Friday, March 28, 2008

Carvalho Family Wines

At the beginning of the month I visited several wineries in the Clarksburg area of California. This little know AVA (American Viticultural Area) Is a sixteen mile long by eight miles wide area spanning Sacramento, Solano and Yolo counties. It has over 9,000 acres of vines. Travelling the levee roads along the Sacramento River, you cross many old draw bridges to view the fields of grape vines. Summer days can be very hot in the Sacramento Valley, but the cool Delta breeze keeps the area nine degrees cooler than the city and suburbs of Sacramento.

More than twenty wine grape varietals grow well in the Clarksburg area. The grapes that grow best here are Chenin Blanc and Petite Sirah. Although there are about ten wineries located in the area, 90% of the grapes grown here are crushed outside the appellation. Several wineries are now producing under the AVA name, which may bring recognition for the area. One winery worth getting to know is Carvalho.

Carvalho Family Wines, according to their wed site, has been making wine "over 100 years, starting in the villages and vineyards of Portugal." Their heritage is evident in the port they make using traditional Portuguese varietals of Touriga, Tinta Cao, and Alvarelhao. Other port like wines I tried from other Clarksburg wineries were made from Petite Sirah and Zinfandel. The Carvalho port tasted like the real thing.

The Carvalho family owns the Old Sugar Mill, a former sugar mill converted to a warehouse where they and several other Clarksburg wineries age barrels of wines and have their tasting rooms. It's a convenient way to sample wines from five different wineries in one place. The day I visited I wasn't able to meet the Carvalho wine maker, but the staff that poured for me were very knowledgable and answered all my questions.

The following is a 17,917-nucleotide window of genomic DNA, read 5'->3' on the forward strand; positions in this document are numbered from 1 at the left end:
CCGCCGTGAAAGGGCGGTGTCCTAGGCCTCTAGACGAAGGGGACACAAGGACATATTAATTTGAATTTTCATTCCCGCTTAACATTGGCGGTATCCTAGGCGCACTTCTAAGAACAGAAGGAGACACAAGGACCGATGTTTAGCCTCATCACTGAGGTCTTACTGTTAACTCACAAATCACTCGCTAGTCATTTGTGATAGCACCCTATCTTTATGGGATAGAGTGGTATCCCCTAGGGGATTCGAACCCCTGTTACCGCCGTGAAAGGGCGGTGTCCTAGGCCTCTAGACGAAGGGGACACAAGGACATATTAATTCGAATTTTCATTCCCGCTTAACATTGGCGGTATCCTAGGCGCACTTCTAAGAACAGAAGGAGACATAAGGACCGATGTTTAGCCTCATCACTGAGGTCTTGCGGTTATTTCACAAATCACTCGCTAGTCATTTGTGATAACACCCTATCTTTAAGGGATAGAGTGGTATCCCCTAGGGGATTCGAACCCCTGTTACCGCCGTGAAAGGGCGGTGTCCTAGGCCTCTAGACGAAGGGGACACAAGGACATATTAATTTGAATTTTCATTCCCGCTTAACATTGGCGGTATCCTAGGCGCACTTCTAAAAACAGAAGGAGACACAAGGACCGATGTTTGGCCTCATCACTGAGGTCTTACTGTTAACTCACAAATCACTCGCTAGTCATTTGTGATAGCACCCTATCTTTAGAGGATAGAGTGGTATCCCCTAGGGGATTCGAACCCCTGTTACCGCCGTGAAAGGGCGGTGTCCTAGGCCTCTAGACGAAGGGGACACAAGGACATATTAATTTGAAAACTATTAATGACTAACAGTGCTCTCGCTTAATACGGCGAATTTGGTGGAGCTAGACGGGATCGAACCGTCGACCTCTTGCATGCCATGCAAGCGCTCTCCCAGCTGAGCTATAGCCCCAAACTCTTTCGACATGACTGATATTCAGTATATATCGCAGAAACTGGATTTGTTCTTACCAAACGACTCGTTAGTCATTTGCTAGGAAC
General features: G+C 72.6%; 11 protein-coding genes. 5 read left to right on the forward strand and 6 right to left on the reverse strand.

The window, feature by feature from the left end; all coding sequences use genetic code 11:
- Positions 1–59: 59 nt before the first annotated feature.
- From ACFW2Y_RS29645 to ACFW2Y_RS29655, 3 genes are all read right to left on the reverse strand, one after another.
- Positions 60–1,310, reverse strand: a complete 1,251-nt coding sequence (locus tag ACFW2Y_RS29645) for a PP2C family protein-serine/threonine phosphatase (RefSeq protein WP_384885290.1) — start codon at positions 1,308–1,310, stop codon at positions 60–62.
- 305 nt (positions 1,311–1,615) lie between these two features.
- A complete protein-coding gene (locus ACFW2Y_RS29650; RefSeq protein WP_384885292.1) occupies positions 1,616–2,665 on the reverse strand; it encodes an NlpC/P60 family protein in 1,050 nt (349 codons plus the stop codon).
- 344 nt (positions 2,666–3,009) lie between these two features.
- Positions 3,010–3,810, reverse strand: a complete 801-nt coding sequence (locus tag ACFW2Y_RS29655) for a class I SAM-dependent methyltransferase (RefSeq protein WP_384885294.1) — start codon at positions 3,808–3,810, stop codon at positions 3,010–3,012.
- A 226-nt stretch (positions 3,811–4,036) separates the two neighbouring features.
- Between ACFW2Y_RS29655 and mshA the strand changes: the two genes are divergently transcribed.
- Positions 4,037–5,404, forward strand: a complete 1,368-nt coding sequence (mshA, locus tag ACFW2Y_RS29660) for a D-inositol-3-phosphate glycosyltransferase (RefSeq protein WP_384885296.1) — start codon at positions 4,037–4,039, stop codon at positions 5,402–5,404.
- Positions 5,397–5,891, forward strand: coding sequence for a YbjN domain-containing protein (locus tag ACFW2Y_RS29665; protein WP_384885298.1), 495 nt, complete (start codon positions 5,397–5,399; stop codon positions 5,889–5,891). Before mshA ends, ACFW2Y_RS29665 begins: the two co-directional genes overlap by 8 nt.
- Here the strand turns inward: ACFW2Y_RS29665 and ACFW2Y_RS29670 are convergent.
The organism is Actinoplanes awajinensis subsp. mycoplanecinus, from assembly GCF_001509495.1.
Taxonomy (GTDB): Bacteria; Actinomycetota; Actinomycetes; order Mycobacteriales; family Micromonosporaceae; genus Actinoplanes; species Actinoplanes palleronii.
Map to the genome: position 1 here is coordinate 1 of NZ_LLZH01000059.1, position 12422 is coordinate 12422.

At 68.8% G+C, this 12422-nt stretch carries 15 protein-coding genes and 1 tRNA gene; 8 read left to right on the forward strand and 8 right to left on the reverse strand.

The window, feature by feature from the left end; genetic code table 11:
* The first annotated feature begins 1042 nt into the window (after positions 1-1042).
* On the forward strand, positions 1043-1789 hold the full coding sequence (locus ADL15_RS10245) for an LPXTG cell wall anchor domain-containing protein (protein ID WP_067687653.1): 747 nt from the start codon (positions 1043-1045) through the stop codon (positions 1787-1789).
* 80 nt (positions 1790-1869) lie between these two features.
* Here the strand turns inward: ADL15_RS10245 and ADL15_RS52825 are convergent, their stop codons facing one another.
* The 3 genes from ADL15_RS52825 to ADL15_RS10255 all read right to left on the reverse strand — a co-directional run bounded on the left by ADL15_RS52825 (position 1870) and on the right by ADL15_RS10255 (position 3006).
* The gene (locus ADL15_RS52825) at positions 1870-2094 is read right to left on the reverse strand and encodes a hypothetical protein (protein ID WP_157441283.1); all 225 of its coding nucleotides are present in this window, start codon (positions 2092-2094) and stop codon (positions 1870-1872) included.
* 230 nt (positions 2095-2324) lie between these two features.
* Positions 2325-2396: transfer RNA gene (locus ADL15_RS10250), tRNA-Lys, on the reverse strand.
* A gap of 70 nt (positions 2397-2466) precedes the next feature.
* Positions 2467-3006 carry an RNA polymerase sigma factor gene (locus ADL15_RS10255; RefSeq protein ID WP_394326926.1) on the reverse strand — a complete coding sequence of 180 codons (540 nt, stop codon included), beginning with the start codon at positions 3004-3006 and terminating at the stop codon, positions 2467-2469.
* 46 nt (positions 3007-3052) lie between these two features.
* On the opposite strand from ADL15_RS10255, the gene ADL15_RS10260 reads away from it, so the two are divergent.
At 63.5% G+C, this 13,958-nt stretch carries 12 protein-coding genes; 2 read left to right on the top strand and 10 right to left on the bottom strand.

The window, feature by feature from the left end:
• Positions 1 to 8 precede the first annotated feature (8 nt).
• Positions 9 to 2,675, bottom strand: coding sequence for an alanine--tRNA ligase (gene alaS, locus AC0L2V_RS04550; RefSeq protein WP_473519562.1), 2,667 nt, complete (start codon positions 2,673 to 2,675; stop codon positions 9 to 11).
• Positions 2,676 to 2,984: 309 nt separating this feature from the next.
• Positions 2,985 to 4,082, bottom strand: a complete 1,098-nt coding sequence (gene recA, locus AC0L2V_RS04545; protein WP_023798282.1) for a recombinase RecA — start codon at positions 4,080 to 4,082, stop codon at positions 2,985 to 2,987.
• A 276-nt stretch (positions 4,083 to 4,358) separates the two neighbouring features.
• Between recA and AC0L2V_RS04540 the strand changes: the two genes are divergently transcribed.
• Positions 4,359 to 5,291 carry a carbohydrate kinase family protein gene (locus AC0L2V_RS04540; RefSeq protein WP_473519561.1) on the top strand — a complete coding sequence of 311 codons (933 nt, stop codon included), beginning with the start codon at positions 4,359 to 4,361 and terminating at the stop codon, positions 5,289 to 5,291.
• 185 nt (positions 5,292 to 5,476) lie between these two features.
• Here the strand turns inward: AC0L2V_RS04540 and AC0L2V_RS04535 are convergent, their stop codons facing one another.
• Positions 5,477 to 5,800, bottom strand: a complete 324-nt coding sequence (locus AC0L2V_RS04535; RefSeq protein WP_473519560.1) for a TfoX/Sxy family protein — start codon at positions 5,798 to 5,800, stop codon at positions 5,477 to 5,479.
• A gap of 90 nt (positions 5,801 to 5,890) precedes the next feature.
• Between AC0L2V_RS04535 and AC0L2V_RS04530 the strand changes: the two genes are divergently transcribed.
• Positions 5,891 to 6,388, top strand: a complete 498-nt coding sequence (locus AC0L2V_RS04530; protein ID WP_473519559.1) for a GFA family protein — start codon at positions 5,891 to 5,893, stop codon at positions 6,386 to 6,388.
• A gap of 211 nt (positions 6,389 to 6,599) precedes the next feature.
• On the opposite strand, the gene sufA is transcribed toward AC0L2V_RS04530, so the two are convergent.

One of my goals that day was to sample Clarksburg Chenin Blanc. Just that week, an article came out in my local paper about Darrell Corti being inducted into the Vintners Hall of Fame. In the article, Mike Dunne mentioned Corti's claim that "the best chenin blanc made in California is made in Clarksburg." The Carvalho Chenin Blanc proved Corti's claim.

I have had Chenin Blanc before, but couldn't remember it. All I can remember is descriptions I've read putting it down as a bland jug wine. However, its supposed to have mineral flavors and high acidity that balance well with the sugars when its made off-dry. These sound like the flavors I like about Riesling or a good Sauvignon Blanc. Also, well made Chenin Blanc from the Loire has a distinctive, musty, damp straw aroma. The grape is also grown in South Africa where it is supposed to be made into enjoyable wine. In fact Dr. Debs blog pack on Domaine547 features a South African Chenin Blanc. Winehiker has been saying great things on Twitter about it.

When I tried the Carvalho Chenin Blanc I expected it to be like a sweet Sauvignon blanc but although it smelled of pinapple like a Sauvignon blanc and had some grassy flavors, it was different from the SBs I've had before. I was definitely a light wine, but the flavors were distinct and enjoyable. This was a nice dry wine and possibly because of the 10% Viognier, it had a nice mouthfeel. It had a light finish with an pleasant, almost sour aftertaste. I only bought one bottle (only $9.00) but I may be going back soon for more.

I look forward to trying more Chenin Blanc and other wines from Clarksburg wineries. In fact, on April 20th, Scribner Bend Vineyards is having a "release party" in Clarksburg. They don't have a Chenin Blanc but they make another white wine from the Fiano grape! I'm looking forward to it.

Tasting Notes:

2004 Chenin Blanc, Clarksburg ($9.00, 12.5% alcohol)

Color:  Very faint yellow

Aroma:  Faint nose, like a Gavi

Taste:  Very grassy, faint fruit and intense flavor, dry and very good.

Finish:  Faint tannins and light aftertaste

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